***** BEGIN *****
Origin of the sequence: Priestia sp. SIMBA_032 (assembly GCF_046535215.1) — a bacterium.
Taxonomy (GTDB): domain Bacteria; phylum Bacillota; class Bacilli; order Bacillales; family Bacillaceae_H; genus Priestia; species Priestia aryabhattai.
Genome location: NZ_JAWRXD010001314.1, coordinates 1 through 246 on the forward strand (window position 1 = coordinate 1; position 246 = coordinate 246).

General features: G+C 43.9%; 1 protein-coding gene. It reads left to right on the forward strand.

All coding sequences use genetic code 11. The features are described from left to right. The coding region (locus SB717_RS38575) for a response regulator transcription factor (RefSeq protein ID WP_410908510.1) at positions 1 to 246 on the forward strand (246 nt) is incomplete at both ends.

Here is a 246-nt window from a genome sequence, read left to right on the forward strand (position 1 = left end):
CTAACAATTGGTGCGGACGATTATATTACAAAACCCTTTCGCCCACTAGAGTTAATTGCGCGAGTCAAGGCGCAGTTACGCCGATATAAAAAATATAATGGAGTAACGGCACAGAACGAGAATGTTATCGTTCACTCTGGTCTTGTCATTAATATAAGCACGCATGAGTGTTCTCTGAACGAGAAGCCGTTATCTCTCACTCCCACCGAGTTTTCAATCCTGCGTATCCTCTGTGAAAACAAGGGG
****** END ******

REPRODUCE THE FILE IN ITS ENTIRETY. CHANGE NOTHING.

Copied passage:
Origin of the sequence: Priestia sp. SIMBA_032 (assembly GCF_046535215.1) — a bacterium.
Taxonomy (GTDB): domain Bacteria; phylum Bacillota; class Bacilli; order Bacillales; family Bacillaceae_H; genus Priestia; species Priestia aryabhattai.
Genome location: NZ_JAWRXD010001314.1, coordinates 1 through 246 on the forward strand (window position 1 = coordinate 1; position 246 = coordinate 246).

General features: G+C 43.9%; 1 protein-coding gene. It reads left to right on the forward strand.

All coding sequences use genetic code 11. The features are described from left to right. The coding region (locus SB717_RS38575) for a response regulator transcription factor (RefSeq protein ID WP_410908510.1) at positions 1 to 246 on the forward strand (246 nt) is incomplete at both ends.

Here is a 246-nt window from a genome sequence, read left to right on the forward strand (position 1 = left end):
CTAACAATTGGTGCGGACGATTATATTACAAAACCCTTTCGCCCACTAGAGTTAATTGCGCGAGTCAAGGCGCAGTTACGCCGATATAAAAAATATAATGGAGTAACGGCACAGAACGAGAATGTTATCGTTCACTCTGGTCTTGTCATTAATATAAGCACGCATGAGTGTTCTCTGAACGAGAAGCCGTTATCTCTCACTCCCACCGAGTTTTCAATCCTGCGTATCCTCTGTGAAAACAAGGGG